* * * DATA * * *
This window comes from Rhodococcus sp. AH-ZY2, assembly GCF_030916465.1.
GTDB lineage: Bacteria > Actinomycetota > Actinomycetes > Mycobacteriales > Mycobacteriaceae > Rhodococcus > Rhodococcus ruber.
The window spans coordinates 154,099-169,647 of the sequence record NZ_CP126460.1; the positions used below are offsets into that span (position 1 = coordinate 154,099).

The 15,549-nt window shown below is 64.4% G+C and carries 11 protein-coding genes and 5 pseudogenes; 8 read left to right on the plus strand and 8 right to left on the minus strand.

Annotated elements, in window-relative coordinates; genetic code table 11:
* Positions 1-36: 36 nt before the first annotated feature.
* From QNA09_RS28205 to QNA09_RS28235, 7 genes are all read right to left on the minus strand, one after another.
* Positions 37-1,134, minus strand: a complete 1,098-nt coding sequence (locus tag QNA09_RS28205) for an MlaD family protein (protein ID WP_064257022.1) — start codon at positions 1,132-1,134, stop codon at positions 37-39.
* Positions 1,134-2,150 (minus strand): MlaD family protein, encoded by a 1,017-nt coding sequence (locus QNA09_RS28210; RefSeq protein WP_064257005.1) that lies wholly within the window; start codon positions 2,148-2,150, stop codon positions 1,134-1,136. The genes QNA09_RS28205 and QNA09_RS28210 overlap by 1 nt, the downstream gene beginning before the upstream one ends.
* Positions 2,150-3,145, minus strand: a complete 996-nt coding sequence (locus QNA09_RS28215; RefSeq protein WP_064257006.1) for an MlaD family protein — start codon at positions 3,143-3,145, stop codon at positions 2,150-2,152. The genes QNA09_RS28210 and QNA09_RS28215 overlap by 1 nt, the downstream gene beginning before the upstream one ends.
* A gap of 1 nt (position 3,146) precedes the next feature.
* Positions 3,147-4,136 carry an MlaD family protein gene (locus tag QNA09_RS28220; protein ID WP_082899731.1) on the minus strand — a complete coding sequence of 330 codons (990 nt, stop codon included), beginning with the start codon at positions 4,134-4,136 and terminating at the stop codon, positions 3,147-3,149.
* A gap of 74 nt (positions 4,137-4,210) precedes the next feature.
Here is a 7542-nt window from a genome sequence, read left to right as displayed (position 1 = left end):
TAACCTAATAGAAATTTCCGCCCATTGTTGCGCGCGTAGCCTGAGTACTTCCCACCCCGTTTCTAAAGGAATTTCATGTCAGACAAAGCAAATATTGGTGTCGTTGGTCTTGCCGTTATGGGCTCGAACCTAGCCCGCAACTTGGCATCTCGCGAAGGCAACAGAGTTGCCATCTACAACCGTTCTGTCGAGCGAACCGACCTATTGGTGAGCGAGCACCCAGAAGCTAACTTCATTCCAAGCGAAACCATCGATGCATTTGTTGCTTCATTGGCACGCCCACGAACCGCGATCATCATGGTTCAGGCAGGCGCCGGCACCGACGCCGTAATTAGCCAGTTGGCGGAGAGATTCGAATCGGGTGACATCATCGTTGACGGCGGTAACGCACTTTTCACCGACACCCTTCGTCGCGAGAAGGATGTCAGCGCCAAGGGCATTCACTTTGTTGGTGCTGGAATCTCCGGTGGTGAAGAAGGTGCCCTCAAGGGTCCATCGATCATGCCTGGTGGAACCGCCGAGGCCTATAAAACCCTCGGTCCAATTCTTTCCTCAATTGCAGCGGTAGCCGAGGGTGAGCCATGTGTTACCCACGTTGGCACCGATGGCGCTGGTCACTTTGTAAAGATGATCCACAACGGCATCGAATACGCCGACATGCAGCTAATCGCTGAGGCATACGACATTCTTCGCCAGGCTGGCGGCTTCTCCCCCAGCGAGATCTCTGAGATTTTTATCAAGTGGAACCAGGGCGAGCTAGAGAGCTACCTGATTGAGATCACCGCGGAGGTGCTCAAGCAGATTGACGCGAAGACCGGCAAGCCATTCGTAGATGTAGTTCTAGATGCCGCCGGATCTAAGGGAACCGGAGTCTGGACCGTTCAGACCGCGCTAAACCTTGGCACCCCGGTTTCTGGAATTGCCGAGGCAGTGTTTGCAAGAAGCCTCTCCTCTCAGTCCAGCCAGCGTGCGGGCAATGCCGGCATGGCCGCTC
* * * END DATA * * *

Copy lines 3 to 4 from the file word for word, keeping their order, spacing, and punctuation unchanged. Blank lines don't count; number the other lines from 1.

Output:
The window spans coordinates 154,099-169,647 of the sequence record NZ_CP126460.1; the positions used below are offsets into that span (position 1 = coordinate 154,099).

The 15,549-nt window shown below is 64.4% G+C and carries 11 protein-coding genes and 5 pseudogenes; 8 read left to right on the plus strand and 8 right to left on the minus strand.